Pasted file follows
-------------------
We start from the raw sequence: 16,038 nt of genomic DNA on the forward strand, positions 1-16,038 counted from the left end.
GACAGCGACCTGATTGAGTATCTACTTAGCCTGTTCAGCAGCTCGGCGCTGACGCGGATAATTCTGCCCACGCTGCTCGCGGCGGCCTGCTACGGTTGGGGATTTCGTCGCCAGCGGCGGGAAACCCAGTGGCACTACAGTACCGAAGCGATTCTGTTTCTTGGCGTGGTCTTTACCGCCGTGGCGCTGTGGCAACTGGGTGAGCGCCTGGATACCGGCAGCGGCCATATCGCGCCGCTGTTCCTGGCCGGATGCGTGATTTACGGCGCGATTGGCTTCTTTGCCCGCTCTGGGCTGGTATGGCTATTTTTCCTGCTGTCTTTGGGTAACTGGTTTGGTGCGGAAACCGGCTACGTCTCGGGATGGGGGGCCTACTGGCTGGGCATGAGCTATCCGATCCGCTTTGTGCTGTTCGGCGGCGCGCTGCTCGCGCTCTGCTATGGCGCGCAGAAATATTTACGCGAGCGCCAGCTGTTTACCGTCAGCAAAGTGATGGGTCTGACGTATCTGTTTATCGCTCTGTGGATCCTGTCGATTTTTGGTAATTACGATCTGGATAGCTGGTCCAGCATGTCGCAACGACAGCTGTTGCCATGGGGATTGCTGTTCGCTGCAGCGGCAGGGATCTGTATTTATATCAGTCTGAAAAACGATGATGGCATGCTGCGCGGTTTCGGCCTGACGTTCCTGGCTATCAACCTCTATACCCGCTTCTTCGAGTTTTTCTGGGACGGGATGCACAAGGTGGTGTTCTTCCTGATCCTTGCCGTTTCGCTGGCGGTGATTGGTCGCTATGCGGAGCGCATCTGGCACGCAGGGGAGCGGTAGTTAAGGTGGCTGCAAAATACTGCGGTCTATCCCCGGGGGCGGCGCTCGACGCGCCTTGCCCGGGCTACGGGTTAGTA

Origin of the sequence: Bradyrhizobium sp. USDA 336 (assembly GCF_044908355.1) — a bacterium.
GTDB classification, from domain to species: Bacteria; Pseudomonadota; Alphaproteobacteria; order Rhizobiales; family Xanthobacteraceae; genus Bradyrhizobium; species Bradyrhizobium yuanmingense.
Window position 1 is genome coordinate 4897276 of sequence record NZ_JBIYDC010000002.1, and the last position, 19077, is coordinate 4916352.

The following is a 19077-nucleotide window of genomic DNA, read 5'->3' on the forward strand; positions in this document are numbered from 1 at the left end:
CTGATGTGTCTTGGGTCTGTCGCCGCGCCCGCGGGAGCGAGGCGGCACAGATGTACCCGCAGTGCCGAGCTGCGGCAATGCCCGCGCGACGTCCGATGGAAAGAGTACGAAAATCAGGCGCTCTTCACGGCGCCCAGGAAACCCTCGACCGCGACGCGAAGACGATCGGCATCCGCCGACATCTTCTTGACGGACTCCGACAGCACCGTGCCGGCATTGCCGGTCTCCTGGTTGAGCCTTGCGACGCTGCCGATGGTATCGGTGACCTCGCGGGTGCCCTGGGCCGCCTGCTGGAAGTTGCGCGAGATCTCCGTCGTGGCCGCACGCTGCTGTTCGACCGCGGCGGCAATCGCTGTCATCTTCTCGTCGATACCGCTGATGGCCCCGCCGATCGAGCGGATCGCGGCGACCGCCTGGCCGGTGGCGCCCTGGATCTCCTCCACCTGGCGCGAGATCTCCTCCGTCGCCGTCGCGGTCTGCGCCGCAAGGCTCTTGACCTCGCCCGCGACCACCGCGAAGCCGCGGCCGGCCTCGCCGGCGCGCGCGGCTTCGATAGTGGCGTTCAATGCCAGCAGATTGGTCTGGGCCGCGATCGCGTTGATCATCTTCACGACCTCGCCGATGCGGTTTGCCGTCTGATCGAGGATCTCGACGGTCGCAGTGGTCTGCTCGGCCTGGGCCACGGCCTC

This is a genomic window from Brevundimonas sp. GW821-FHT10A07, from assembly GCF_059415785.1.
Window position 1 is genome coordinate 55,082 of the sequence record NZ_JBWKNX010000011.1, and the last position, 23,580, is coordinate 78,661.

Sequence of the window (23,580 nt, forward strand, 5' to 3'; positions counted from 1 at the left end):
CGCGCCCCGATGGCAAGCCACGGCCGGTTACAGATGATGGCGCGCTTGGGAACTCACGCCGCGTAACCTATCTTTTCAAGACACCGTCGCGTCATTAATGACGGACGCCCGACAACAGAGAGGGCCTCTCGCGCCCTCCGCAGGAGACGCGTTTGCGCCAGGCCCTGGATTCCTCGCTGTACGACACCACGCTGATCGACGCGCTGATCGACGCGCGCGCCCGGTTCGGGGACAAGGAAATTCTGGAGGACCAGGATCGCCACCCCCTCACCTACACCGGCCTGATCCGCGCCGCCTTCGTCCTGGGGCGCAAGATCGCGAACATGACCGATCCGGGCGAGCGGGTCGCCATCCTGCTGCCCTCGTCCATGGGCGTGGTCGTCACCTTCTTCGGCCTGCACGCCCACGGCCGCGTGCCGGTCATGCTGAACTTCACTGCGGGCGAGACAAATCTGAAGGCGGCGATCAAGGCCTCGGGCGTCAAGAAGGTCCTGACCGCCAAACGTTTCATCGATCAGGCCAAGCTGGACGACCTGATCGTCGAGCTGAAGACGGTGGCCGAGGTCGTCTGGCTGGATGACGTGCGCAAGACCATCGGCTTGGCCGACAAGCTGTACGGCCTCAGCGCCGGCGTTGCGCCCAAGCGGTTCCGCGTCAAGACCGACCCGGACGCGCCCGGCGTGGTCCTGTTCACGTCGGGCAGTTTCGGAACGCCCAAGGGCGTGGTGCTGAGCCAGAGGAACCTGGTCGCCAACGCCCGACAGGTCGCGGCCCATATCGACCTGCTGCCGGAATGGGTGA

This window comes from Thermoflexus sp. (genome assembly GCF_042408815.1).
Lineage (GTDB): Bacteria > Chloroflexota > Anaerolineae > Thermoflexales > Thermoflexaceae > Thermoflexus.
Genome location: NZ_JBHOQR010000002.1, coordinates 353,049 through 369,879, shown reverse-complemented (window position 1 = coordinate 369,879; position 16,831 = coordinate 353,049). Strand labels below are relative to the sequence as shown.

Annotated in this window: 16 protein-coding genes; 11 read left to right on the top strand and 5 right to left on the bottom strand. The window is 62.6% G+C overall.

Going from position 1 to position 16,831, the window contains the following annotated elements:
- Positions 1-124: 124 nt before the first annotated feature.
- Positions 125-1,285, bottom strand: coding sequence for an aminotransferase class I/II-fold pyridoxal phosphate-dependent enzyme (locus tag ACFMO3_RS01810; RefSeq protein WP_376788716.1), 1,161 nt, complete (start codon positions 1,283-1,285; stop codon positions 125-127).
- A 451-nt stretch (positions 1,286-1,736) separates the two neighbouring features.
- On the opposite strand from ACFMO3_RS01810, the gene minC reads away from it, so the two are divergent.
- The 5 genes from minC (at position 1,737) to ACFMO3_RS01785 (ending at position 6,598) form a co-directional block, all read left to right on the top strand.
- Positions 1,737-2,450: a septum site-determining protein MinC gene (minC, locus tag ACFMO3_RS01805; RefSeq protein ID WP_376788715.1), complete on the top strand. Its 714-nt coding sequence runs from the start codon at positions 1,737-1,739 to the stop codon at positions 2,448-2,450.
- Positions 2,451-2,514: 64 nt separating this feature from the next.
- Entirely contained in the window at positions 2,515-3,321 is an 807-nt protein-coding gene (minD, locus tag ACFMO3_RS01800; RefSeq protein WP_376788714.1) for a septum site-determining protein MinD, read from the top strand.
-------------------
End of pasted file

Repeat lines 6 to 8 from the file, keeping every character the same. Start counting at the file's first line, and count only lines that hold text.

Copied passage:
The following is a 19077-nucleotide window of genomic DNA, read 5'->3' on the forward strand; positions in this document are numbered from 1 at the left end:
CTGATGTGTCTTGGGTCTGTCGCCGCGCCCGCGGGAGCGAGGCGGCACAGATGTACCCGCAGTGCCGAGCTGCGGCAATGCCCGCGCGACGTCCGATGGAAAGAGTACGAAAATCAGGCGCTCTTCACGGCGCCCAGGAAACCCTCGACCGCGACGCGAAGACGATCGGCATCCGCCGACATCTTCTTGACGGACTCCGACAGCACCGTGCCGGCATTGCCGGTCTCCTGGTTGAGCCTTGCGACGCTGCCGATGGTATCGGTGACCTCGCGGGTGCCCTGGGCCGCCTGCTGGAAGTTGCGCGAGATCTCCGTCGTGGCCGCACGCTGCTGTTCGACCGCGGCGGCAATCGCTGTCATCTTCTCGTCGATACCGCTGATGGCCCCGCCGATCGAGCGGATCGCGGCGACCGCCTGGCCGGTGGCGCCCTGGATCTCCTCCACCTGGCGCGAGATCTCCTCCGTCGCCGTCGCGGTCTGCGCCGCAAGGCTCTTGACCTCGCCCGCGACCACCGCGAAGCCGCGGCCGGCCTCGCCGGCGCGCGCGGCTTCGATAGTGGCGTTCAATGCCAGCAGATTGGTCTGGGCCGCGATCGCGTTGATCATCTTCACGACCTCGCCGATGCGGTTTGCCGTCTGATCGAGGATCTCGACGGTCGCAGTGGTCTGCTCGGCCTGGGCCACGGCCTC

This is a genomic window from Brevundimonas sp. GW821-FHT10A07, from assembly GCF_059415785.1.